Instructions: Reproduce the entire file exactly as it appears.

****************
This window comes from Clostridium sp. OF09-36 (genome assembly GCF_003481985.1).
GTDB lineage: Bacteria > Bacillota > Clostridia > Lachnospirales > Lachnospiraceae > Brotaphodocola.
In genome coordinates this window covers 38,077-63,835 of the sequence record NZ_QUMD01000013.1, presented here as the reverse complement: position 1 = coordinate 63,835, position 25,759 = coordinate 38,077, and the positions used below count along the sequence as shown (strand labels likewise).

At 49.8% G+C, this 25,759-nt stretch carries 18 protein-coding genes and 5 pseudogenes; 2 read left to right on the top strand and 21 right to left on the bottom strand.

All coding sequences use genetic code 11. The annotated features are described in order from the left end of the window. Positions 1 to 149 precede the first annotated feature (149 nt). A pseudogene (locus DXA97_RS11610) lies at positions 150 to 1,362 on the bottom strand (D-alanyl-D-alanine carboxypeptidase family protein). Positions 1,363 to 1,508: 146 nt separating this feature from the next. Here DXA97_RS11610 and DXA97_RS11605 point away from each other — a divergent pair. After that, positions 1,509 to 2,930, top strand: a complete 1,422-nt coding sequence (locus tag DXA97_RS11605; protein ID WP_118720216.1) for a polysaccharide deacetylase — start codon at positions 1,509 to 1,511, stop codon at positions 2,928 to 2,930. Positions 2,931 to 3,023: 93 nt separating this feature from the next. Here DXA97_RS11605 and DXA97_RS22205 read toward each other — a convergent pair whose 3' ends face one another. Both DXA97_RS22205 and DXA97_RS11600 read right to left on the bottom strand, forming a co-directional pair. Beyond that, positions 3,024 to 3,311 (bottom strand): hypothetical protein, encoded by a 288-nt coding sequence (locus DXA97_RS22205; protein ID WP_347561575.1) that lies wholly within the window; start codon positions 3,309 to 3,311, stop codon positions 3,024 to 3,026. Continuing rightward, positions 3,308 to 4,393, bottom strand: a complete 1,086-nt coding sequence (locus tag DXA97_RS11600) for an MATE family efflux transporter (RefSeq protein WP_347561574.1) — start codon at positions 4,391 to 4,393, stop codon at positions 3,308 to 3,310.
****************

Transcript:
This window comes from Clostridium sp. OF09-36 (genome assembly GCF_003481985.1).
GTDB lineage: Bacteria > Bacillota > Clostridia > Lachnospirales > Lachnospiraceae > Brotaphodocola.
In genome coordinates this window covers 38,077-63,835 of the sequence record NZ_QUMD01000013.1, presented here as the reverse complement: position 1 = coordinate 63,835, position 25,759 = coordinate 38,077, and the positions used below count along the sequence as shown (strand labels likewise).

At 49.8% G+C, this 25,759-nt stretch carries 18 protein-coding genes and 5 pseudogenes; 2 read left to right on the top strand and 21 right to left on the bottom strand.

All coding sequences use genetic code 11. The annotated features are described in order from the left end of the window. Positions 1 to 149 precede the first annotated feature (149 nt). A pseudogene (locus DXA97_RS11610) lies at positions 150 to 1,362 on the bottom strand (D-alanyl-D-alanine carboxypeptidase family protein). Positions 1,363 to 1,508: 146 nt separating this feature from the next. Here DXA97_RS11610 and DXA97_RS11605 point away from each other — a divergent pair. After that, positions 1,509 to 2,930, top strand: a complete 1,422-nt coding sequence (locus tag DXA97_RS11605; protein ID WP_118720216.1) for a polysaccharide deacetylase — start codon at positions 1,509 to 1,511, stop codon at positions 2,928 to 2,930. Positions 2,931 to 3,023: 93 nt separating this feature from the next. Here DXA97_RS11605 and DXA97_RS22205 read toward each other — a convergent pair whose 3' ends face one another. Both DXA97_RS22205 and DXA97_RS11600 read right to left on the bottom strand, forming a co-directional pair. Beyond that, positions 3,024 to 3,311 (bottom strand): hypothetical protein, encoded by a 288-nt coding sequence (locus DXA97_RS22205; protein ID WP_347561575.1) that lies wholly within the window; start codon positions 3,309 to 3,311, stop codon positions 3,024 to 3,026. Continuing rightward, positions 3,308 to 4,393, bottom strand: a complete 1,086-nt coding sequence (locus tag DXA97_RS11600) for an MATE family efflux transporter (RefSeq protein WP_347561574.1) — start codon at positions 4,391 to 4,393, stop codon at positions 3,308 to 3,310.